1 JUNE 2021
In light of recent police misconduct cases resulting in the deaths in custody of Surendran, Ganapathy and Sivabalan, civil society calls for immediate steps to both ensure all of these incidents are investigated transparently as well as stop further occurrence of such cases.
The deaths of Ganapathy and Sivabalan, just a month apart and involving the same police station (IPD Gombak), are perplexing and completely unacceptable. But they are not new. The fate that befell Surendran, Ganapathy and Sivabalan is a continuation of a pattern of unnecessary deaths in police custody. There were others before them, including Kugan, N. Dharmendran, Syed Azlan, Kamarulnizam, Mohd Fadzrin, Cheah Chin Lee and many more.
We would also like to remind the public of other recent police misconduct cases such as sexual harassment during roadblocks highlighted in the media earlier this year, the response by police concerning Ain’s sexual harassment jokes and further investigation of journalists and elected representatives commenting on cases of police misconduct. Despite rising public concern over the police, the government has been slow to react, if at all. Civil society calls for immediate response from the government, especially Minister of Home Affairs Hamzah Zainudin. We also reaffirm our call for establishing the long-overdue Independent Police Complaint and Misconduct Commission (IPCMC) as soon as parliament reconvenes.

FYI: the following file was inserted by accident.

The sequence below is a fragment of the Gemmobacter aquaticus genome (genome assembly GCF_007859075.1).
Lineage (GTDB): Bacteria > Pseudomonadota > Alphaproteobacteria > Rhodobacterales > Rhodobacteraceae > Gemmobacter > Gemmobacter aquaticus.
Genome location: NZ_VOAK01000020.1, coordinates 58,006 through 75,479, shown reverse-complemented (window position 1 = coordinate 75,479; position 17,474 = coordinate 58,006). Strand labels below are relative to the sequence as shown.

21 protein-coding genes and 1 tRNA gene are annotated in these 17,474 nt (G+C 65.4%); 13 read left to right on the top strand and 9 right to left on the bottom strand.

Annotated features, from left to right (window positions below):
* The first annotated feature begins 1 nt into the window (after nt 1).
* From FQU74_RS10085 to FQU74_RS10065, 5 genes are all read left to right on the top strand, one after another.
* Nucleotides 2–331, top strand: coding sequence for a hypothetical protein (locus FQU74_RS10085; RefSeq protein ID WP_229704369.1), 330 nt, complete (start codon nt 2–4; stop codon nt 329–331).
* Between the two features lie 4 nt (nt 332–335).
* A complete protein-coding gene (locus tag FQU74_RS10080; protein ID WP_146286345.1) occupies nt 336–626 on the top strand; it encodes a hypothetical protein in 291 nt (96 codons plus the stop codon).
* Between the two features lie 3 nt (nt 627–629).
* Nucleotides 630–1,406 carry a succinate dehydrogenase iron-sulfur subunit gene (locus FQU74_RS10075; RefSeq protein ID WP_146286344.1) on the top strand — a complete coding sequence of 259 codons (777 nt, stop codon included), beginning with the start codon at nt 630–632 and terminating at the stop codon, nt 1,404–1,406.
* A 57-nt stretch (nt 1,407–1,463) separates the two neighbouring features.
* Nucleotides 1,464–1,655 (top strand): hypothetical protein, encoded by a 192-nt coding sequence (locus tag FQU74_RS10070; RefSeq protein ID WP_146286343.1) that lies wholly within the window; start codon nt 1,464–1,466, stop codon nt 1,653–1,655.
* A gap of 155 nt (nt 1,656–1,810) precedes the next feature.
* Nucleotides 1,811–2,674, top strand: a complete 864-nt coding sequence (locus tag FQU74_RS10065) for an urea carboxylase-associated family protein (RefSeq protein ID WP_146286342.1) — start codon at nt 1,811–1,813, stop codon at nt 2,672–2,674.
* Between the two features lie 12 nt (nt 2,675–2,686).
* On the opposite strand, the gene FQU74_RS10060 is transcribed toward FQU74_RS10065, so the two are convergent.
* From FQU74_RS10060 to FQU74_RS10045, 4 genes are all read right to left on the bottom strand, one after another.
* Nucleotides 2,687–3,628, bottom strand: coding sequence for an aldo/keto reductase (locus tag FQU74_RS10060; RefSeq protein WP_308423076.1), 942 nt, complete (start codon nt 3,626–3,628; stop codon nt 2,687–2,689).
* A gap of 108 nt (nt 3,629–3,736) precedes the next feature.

We, the members of Malaysian Civil Society, call for these immediate steps:
1) Appoint independent external bodies to investigate recent cases of Death in Custody
Considering the fact that the police cannot be conducting an independent investigation on their internal bodies and personnel—which is the very reason why the idea for an independent body (IPCMC) was birthed—we urge that appropriate measures are taken to establish an external, transparent and independent body to investigate the three deaths in custody.
We demand that the Home Minister to appoint an independent external body to conduct a thorough investigation. This includes gathering evidence of mistreatment, arrest procedures, and proper standard operating procedure (SOP) in the detention centre as laid out in the Lockup Rules 1953 and Criminal Procedure Code (CPC). In upholding the principle of transparency, the findings and the investigation report are to be fully disclosed as a matter of public interest.
2) Set up health units in all custodial centres
All detainees’ well-being and welfare is the responsibility of the authority who had detained them as stated under domestic and international laws. Section 10 of Lockup Rules 19531 mandates a medical officer to examine each person admitted to the custodial centre to determine whether they are fit for detention. We demand that the Malaysian government works out an immediate plan to set up a health unit in every lockup and custodial centre to ensure this section of the law adheres. This fulfils the state obligations in ensuring all detainees are treated with dignity and humanity as stated in Rule 30 of the United Nation Standard Minimum Rules for the Treatment of Prisoner, also known as the Nelson Mandela Rules2 and the Principle 24 of the Body Principles for the Protection of All Person under Any Form of Detention or Imprisonment.